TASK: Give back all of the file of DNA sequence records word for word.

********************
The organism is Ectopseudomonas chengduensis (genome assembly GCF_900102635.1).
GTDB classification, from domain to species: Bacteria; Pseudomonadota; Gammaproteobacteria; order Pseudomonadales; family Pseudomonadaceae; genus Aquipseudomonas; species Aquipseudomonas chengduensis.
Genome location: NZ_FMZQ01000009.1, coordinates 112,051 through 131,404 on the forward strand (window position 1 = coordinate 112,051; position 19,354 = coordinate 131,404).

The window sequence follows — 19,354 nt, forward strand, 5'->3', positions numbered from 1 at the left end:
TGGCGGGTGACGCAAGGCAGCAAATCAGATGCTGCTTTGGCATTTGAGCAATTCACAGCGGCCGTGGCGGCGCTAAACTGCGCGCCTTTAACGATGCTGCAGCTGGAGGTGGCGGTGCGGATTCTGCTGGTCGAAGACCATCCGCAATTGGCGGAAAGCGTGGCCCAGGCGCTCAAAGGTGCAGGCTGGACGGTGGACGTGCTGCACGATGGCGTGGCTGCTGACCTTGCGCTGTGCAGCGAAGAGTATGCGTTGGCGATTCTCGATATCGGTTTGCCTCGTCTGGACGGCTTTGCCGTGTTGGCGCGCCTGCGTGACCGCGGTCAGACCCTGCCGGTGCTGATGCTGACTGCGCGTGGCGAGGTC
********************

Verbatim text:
The organism is Ectopseudomonas chengduensis (genome assembly GCF_900102635.1).
GTDB classification, from domain to species: Bacteria; Pseudomonadota; Gammaproteobacteria; order Pseudomonadales; family Pseudomonadaceae; genus Aquipseudomonas; species Aquipseudomonas chengduensis.
Genome location: NZ_FMZQ01000009.1, coordinates 112,051 through 131,404 on the forward strand (window position 1 = coordinate 112,051; position 19,354 = coordinate 131,404).

The window sequence follows — 19,354 nt, forward strand, 5'->3', positions numbered from 1 at the left end:
TGGCGGGTGACGCAAGGCAGCAAATCAGATGCTGCTTTGGCATTTGAGCAATTCACAGCGGCCGTGGCGGCGCTAAACTGCGCGCCTTTAACGATGCTGCAGCTGGAGGTGGCGGTGCGGATTCTGCTGGTCGAAGACCATCCGCAATTGGCGGAAAGCGTGGCCCAGGCGCTCAAAGGTGCAGGCTGGACGGTGGACGTGCTGCACGATGGCGTGGCTGCTGACCTTGCGCTGTGCAGCGAAGAGTATGCGTTGGCGATTCTCGATATCGGTTTGCCTCGTCTGGACGGCTTTGCCGTGTTGGCGCGCCTGCGTGACCGCGGTCAGACCCTGCCGGTGCTGATGCTGACTGCGCGTGGCGAGGTC